By Mark MacDonald
Church Branding Strategist and Consultant
Church congregations are everchanging, which presents many challenges for pastors and other leaders.
But leaders can learn a lot about their local ministry and the needs, concerns and interests of members simply by asking questions.
Here are six revealing questions to ask your congregation regularly:
- What brought you here originally? Establish a baseline of why people chose your church. Get feedback from several people or groups to better understand the foundation of what’s bringing people in from the community. Master those things and you’ll probably see growth.
- What’s keeping you here? This allows you to understand what’s creating the “sticky” quality of your ministry. Make sure you continue to do these things or improve on them.
- What are we known for in the community? Who better to ask than church members from your community? This gives an idea of the church’s perception and allows you to understand what needs to be corrected or communicated differently to reinforce who you really are.
- Do you know why someone is leaving? This will reveal what may be not working well. Allow church members to reply anonymously in order to expose more truth. Exit interviews with parting members also can help with this eye-opening data.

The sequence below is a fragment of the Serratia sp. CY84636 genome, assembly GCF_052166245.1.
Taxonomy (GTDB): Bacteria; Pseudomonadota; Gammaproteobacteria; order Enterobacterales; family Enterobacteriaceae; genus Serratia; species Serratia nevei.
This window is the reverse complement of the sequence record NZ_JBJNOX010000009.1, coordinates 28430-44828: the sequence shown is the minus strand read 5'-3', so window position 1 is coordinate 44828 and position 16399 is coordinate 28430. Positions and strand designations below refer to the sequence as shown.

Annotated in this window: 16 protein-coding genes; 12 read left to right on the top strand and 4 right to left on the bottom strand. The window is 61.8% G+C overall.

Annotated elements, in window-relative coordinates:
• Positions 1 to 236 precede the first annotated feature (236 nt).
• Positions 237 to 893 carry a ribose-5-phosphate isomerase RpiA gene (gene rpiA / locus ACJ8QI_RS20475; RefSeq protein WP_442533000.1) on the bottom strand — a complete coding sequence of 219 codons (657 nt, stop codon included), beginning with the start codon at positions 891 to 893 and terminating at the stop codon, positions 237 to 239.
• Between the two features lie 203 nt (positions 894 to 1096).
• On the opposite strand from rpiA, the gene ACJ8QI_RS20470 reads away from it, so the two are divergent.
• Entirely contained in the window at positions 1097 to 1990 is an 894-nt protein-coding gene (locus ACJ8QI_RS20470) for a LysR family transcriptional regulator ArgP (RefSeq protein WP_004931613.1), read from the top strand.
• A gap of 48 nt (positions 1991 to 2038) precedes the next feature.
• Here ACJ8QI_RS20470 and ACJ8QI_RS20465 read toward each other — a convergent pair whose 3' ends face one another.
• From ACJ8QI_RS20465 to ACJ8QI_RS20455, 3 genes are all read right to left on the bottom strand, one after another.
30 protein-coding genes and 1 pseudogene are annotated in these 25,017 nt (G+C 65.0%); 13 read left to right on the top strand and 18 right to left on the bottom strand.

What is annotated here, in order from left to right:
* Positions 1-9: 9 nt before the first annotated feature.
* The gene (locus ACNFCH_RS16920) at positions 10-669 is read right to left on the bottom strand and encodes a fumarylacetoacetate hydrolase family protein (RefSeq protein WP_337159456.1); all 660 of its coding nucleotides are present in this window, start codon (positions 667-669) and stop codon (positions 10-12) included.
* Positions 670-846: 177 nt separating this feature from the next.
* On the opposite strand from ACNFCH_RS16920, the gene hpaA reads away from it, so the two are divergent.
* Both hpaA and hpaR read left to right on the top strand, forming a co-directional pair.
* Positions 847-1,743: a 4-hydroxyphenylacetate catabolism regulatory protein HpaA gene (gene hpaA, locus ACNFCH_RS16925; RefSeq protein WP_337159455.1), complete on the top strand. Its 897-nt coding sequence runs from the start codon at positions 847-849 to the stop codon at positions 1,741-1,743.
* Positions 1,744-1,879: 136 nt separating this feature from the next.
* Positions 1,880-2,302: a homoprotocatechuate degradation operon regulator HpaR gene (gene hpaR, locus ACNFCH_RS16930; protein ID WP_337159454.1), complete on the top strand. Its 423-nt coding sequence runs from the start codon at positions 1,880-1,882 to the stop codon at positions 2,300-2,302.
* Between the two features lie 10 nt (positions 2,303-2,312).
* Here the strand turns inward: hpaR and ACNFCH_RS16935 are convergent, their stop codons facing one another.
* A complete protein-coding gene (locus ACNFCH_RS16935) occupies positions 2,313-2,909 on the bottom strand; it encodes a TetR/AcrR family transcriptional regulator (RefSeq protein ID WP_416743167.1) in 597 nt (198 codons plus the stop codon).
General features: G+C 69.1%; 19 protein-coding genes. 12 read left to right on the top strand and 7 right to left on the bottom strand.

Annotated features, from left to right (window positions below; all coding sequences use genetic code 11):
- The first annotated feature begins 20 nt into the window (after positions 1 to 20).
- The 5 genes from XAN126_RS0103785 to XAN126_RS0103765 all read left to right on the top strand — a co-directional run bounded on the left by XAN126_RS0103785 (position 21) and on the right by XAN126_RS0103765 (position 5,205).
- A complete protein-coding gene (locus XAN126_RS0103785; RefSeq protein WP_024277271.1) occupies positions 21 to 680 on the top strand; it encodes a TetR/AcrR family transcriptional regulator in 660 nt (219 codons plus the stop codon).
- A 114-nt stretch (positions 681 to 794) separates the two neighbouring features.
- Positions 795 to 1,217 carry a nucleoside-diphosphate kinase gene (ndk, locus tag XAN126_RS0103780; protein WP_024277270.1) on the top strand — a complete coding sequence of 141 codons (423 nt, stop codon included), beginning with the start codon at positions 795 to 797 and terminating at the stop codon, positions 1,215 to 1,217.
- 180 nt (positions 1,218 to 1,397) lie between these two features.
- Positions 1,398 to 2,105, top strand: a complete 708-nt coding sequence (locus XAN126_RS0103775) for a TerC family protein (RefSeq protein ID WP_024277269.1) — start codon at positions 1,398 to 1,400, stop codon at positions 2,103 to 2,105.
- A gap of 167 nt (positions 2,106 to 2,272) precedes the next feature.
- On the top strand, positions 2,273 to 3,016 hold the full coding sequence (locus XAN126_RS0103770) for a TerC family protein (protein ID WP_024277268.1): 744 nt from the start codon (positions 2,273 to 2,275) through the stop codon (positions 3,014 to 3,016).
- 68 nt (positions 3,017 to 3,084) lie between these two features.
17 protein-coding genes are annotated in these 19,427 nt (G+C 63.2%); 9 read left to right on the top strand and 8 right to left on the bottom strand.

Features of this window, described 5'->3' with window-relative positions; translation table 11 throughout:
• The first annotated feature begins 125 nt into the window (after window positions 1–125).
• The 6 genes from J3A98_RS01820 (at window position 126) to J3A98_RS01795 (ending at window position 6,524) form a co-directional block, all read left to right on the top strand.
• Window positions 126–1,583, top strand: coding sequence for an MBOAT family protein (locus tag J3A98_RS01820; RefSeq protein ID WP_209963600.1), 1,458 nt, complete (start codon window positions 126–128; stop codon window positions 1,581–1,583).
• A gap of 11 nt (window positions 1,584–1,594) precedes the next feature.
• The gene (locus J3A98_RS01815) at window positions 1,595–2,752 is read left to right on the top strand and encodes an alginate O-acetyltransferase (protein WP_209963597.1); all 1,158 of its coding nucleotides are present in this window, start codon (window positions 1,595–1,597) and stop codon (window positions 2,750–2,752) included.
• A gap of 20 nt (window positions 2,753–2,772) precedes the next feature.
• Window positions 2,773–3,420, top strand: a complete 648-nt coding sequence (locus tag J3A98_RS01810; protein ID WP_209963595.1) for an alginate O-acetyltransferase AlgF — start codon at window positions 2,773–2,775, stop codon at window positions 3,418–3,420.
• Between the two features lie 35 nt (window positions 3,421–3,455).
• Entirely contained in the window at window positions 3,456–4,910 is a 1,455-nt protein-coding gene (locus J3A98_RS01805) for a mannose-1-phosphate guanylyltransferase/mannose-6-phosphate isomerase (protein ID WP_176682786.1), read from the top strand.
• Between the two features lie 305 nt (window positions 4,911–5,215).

- Are there any barriers to visiting us or getting connected? Exposing barriers (from the members’ vantage point) is the first step in eliminating them. It may be difficult for a member to answer this particular question, so listen for peoples’ difficulties in discovering next steps, finding information on your website, signage issues, etc.
- If you could improve one thing, what would it be? This empowers ministry improvement. It shouldn’t be asked to stir up trouble or gossip, so request constructive solutions or ways to improve incrementally. They’ll feel like you want their opinion and may be more open to helping implement changes.
There are at least two ways to be strategic in asking questions:
- Focus groups: Set up homogeneous groups based on demographics or ministry areas. Create groups of 6–10 and have a caring person lead them. You’ll get even better feedback if the leader is a consultant who understands focus groups and the church.
- Informal conversations: Each time a church leader has the opportunity to connect with a member, consider it an informal focus group. Help staff understand the importance of these questions and create a mechanism to collect feedback.
EDITOR’S NOTE–Mark MacDonald is communication pastor, speaker, consultant, bestselling author, church branding strategist for BeKnownforSomething.com and executive director of the Center for Church Communication, empowering 10,000-plus churches to become known for something relevant (a communication thread) throughout their ministries, websites and social media. His book, “Be Known for Something,” is available at BeKnownBook.com.